OOS 34-1 - What drives drought recovery? A global perspective

Thursday, August 10, 2017: 8:00 AM
Portland Blrm 256, Oregon Convention Center
Christopher Schwalm1,2, William R. L. Anderegg3, Anna M. Michalak4, Joshua B. Fisher5, Franco Biondi6, George W. Koch7, Marcy E. Litvak8, Kiona Ogle9, John D. Shaw10, Adam Wolf11, Deborah Huntzinger1, Kevin Schaefer12, Yaxing Wei13, Yuanyuan Fang4, Daniel J. Hayes14, Maoyi Huang15, Atul Jain16 and Hanqin Tian17, (1)School of Earth Sciences & Environmental Sustainability, Northern Arizona University, Flagstaff, AZ, (2)Woods Hole Research Center, (3)Biology, University of Utah, Salt Lake City, UT, (4)Department of Global Ecology, Carnegie Institution for Science, Stanford, CA, (5)NASA Jet Propulsion Laboratory, California Institute of Technology, Pasadena, CA, (6)DendroLab, Dept. of Geography, University of Nevada, Reno, NV, (7)Center for Ecosystem Science and Society, Northern Arizona University, Flagstaff, AZ, (8)Department of Biology, University of New Mexico, Albuquerque, NM, (9)School of Informatics, Computing, and Cyber Systems, Northern Arizona University, Flagstaff, AZ, (10)Forest Inventory and Analysis Program, USDA Forest Service, Ogden, UT, (11)Ecology and Evolutionary Biology, Princeton University, (12)University of Colorado - Boulder, National Snow & Ice Data Center, Boulder, CO, (13)Environmental Sciences Division & Climate Change Science Institute, Oak Ridge National Laboratory, Oak Ridge, TN, (14)School of Forest Resources, University of Maine, Orono, ME, (15), Pacific Northwest National Laboratory, Richland, WA, (16)Department of Atmospheric Sciences, University of Illinois, Urbana, IL, (17)International Center for Climate and Global Change Research and School of Forestry and Wildlife Sciences, Auburn University, Auburn, AL
Background/Question/Methods:  Understanding the impacts of drought on carbon metabolism is crucial to elucidate how global environmental change will alter the climate regulation ecosystem service provided by terrestrial vegetation. Notwithstanding past and anticipated future changes in drought regime the interplay between hydrologic (amelioration of precipitation deficit) and functional (return to pre-drought levels of carbon metabolism) post-drought recovery is not well understood. Recovery time is however a prime determinant of whether ecosystems revert to their initial state or transition to a new equilibrium. Here we quantify post-drought recovery time of gross primary productivity (GPP) at grid cell to global scales using three reconstructions: MODIS (remote sensing), upscaled FLUXNET (eddy covariance), and an ensemble of Earth system models from the Multi-scale Synthesis and Terrestrial Model Intercomparison Project. Drought is tracked using the multiscalar Standardized Precipitation-Evapotranspiration Index drought with the integration period (the retrospective window used to calculate the metric) varied from 1 to 24-months. We define recovery time as a function of both hydrologic and GPP recovery, i.e., both must attain pre-drought levels for recovery to occur.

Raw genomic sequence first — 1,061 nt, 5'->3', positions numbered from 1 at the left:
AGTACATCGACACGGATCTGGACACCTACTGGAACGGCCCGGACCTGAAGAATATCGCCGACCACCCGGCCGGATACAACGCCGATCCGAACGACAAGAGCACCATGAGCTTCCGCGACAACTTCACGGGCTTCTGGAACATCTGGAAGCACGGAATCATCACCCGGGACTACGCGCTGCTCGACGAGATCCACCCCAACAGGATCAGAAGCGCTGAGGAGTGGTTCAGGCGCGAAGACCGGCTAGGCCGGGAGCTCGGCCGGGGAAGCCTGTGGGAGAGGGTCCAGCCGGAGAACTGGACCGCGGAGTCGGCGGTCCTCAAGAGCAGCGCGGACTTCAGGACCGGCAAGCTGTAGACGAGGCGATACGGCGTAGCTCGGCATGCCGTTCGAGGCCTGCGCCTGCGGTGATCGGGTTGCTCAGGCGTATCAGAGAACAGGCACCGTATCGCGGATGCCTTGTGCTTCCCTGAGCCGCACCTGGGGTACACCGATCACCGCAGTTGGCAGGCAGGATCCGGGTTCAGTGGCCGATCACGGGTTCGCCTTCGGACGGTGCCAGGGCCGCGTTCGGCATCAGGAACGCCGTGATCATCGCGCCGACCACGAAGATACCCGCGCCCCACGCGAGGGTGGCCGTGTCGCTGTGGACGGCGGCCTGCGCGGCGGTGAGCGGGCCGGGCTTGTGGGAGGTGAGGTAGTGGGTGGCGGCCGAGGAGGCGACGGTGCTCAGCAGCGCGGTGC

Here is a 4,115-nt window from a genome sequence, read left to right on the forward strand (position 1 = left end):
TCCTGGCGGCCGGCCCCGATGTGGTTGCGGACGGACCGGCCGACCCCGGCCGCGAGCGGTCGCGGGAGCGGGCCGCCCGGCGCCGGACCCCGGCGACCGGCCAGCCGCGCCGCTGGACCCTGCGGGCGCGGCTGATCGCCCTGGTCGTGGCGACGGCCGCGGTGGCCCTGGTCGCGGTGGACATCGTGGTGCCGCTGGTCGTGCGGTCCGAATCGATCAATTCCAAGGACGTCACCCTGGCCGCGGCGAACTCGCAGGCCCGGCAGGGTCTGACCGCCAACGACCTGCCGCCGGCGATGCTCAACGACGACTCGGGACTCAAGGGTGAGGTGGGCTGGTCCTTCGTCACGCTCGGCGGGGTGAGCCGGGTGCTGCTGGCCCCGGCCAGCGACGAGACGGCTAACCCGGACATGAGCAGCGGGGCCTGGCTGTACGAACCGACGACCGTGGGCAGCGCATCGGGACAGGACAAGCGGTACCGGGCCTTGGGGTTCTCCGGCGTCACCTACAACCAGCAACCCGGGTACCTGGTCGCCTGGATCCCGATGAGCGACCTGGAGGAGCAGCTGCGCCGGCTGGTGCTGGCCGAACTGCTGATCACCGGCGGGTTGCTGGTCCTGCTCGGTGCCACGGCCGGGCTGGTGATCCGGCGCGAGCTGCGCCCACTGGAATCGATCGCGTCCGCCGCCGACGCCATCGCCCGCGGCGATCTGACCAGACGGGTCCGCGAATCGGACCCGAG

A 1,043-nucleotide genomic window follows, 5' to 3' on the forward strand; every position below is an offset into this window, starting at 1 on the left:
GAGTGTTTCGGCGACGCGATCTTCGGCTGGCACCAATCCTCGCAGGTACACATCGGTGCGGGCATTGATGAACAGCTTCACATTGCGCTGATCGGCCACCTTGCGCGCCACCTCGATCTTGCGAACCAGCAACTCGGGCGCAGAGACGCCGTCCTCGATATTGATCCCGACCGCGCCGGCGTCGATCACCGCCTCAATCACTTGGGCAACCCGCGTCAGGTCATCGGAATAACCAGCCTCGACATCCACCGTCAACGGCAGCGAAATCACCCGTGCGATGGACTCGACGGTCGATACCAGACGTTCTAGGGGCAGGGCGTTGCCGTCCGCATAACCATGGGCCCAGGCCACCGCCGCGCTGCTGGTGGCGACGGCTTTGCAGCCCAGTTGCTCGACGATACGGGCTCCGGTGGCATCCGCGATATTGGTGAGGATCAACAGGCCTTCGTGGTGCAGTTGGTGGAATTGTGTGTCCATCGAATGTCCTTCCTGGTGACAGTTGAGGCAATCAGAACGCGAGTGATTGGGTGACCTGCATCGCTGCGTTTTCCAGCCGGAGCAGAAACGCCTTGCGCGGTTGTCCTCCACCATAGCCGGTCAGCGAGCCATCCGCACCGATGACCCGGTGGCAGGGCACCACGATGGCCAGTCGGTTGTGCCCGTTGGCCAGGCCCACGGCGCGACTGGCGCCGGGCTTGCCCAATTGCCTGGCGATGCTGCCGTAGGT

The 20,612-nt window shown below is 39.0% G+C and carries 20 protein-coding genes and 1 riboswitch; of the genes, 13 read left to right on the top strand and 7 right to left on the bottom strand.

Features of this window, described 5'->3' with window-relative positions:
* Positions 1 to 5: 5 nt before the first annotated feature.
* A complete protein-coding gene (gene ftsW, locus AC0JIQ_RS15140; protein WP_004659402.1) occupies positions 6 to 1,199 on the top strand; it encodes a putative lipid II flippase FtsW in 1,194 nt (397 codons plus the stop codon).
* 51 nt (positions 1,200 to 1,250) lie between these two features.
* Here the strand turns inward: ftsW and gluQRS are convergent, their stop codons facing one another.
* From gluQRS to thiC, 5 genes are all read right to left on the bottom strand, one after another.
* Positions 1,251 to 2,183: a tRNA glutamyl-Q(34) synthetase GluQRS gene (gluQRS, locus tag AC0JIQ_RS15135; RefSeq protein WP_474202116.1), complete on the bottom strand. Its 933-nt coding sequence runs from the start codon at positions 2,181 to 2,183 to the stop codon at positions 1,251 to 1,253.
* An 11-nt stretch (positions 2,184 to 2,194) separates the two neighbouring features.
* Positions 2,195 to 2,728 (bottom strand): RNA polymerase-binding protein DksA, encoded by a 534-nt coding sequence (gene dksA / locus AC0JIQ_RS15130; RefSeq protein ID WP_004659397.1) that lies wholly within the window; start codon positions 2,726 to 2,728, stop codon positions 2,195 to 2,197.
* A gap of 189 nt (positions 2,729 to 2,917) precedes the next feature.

Results/Conclusions:  Despite the diverse provenance of the reconstructions, different reconstruction periods, and variable integration lengths consistent patterns emerge across the c. 4 500 000 drought and recovery events cataloged. Post-drought temperature and precipitation conditions are key drivers of recovery time, i.e., deviations from mean climate are more important than the mean state itself. GPP amplitude--the during drought and recovery change in GPP--is also of prime importance: larger amplitudes lead to longer recovery times. Pre-drought GPP, however, functions as a switch; if pre-drought GPP is already depressed there is no effect. However, when the pre-drought GPP baseline is above average, recovery time increases dramatically. We also find that increasing CO2 concentration has acted to shorten recovery times by c. 4 months since 1901. Surprisingly, while recovery time scales with drought severity and drought length, the drought regime itself is of tertiary importance in determining recovery time. More generally, the longest recovery times occur in the tropics and northern high latitudes. Similarly, drought recovery has increased over time; from 1901 to 2010 the areal extent of land ecosystems in recovery has increased up to 50%. These results imply that--as future Anthropocene droughts become more extreme as expected--periods between droughts may become shorter than drought recovery time. This increases the risk of entering a new regime where vegetation never fully recovers and widespread land sink degradation ensues.